ABRSM publishes woodwind syllabus promoting ‘far greater diversity’

Harriet Clifford
Thursday, July 8, 2021

Having recently come under fire for lack of representation in its syllabuses, the exam board’s new woodwind syllabus celebrates music ‘from the four corners of the globe’.


UK exam board ABRSM has today published its latest woodwind syllabus featuring 18 new commissions and more than 70 works written or arranged by composers from underrepresented ethnic backgrounds.

This reflects a ten-fold increase on the 2018 edition, and follows Dr Austin Griffiths’ 2020 research for Chineke! Foundation, which found that music written by white composers made up 98.8 per cent of the 3,166 pieces on the latest ABRSM syllabuses across 15 orchestral instruments up to Grade 8.

Taking effect from 1 January 2022, the syllabus covers flute, clarinet, saxophones, oboe, bassoon and recorders, and features works by Althea Talbot-Howard, John Williams, Vivaldi, Errollyn Wallen, YolanDa Brown, Hans Zimmer, Charlotte Bray, and others.

The syllabus also includes around 220 pieces by women composers. Only eight per cent of pieces in the 2018 flute syllabus were written by women; a figure which has now doubled.

Talbot-Howard, who has contributed several of her works alongside arrangements of Chevalier de Saint-Georges’ unpublished harp and flute sonata, said: ‘Part of widening the syllabus is about stretching ourselves to find out more about the past. It’s also about remembering that we don’t have to be constrained by a narrow, traditional curriculum.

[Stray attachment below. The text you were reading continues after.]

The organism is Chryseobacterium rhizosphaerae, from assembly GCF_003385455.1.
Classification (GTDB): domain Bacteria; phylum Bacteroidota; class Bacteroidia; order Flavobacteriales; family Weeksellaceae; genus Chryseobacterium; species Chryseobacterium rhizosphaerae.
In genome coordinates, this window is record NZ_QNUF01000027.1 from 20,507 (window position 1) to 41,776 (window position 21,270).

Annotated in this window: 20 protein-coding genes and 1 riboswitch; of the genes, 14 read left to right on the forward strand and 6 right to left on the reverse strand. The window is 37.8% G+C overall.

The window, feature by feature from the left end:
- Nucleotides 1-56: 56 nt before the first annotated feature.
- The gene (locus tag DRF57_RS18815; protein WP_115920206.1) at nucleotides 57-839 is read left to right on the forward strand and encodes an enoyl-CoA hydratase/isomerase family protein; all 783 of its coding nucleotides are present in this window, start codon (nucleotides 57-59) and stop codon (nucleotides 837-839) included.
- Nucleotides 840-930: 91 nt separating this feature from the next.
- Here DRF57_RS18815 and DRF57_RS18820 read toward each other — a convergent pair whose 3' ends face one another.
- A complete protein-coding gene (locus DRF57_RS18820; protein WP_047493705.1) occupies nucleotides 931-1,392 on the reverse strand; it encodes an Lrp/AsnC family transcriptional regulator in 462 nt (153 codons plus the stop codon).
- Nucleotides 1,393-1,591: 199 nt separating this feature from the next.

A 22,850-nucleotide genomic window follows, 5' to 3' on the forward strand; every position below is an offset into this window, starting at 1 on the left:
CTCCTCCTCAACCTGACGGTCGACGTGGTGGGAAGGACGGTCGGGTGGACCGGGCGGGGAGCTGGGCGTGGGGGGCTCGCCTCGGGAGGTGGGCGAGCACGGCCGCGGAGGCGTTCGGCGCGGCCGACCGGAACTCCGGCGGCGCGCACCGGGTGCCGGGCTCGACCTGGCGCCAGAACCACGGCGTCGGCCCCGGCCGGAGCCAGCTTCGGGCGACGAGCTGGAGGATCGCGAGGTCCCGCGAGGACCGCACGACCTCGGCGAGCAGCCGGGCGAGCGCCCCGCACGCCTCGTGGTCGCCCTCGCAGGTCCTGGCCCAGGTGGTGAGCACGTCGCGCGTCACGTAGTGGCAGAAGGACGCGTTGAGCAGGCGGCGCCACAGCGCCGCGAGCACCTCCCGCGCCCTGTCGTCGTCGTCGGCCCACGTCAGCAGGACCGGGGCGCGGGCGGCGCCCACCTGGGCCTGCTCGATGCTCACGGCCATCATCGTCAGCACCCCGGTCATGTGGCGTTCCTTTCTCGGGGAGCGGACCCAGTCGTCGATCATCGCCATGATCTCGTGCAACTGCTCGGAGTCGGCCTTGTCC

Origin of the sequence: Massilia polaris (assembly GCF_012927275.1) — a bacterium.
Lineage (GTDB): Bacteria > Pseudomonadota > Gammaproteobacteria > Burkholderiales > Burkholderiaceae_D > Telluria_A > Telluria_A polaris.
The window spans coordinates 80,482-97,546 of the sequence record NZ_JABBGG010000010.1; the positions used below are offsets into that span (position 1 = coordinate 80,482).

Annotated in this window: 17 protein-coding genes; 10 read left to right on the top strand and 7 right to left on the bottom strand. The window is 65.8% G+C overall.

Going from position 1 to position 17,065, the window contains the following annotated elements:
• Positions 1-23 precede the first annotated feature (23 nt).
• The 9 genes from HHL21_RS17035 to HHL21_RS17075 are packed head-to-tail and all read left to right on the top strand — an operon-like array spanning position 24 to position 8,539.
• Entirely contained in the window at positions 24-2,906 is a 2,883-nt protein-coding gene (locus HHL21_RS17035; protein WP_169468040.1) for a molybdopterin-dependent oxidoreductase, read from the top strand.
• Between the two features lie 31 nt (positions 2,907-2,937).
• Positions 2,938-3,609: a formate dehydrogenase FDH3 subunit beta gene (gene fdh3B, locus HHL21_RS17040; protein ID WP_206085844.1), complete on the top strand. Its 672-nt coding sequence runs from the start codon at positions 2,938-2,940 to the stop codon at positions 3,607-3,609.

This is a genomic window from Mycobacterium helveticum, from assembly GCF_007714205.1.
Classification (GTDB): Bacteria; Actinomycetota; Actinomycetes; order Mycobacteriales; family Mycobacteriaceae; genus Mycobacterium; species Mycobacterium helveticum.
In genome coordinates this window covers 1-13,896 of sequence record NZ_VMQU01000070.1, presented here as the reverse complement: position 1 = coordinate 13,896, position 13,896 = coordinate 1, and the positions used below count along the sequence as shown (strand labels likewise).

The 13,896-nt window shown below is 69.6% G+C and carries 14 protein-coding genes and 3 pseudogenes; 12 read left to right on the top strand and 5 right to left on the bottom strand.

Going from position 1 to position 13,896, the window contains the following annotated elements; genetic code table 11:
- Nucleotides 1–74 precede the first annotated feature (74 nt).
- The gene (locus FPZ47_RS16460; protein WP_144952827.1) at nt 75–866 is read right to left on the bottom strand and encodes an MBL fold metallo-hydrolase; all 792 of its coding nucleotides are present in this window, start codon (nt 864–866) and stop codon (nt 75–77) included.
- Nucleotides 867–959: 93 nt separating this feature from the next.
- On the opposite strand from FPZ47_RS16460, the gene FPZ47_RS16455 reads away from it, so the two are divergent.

‘We can go exploring for quality in other places – whether it’s with new faces, or with old faces that for whatever reason have been overlooked. As we do so, we can create a bridge to draw new people - including Black audiences - into classical music.’

Chris Cobb, ABRSM’s recently appointed chief executive, said: ‘We want to encourage progression by inspiring the curiosity of learners and sparking their interest in great music by people from all kinds of backgrounds.

‘Our new woodwind syllabus is designed to do just that and to celebrate the best work, old and new, from the four corners of the globe.’

He added that ABRSM is ‘committed to promoting far greater diversity in what we do and, above all, to bringing an even greater richness to the music available to learners around the world’. 

Anyone using the 2018 - 2021 syllabus will still be able to do so until 31 December 2022.

The August issue of MT (published 22 July) will feature an in-depth interview with Chris Cobb, and ABRSM's flute syllabus will be reviewed in our September issue, published 26 August.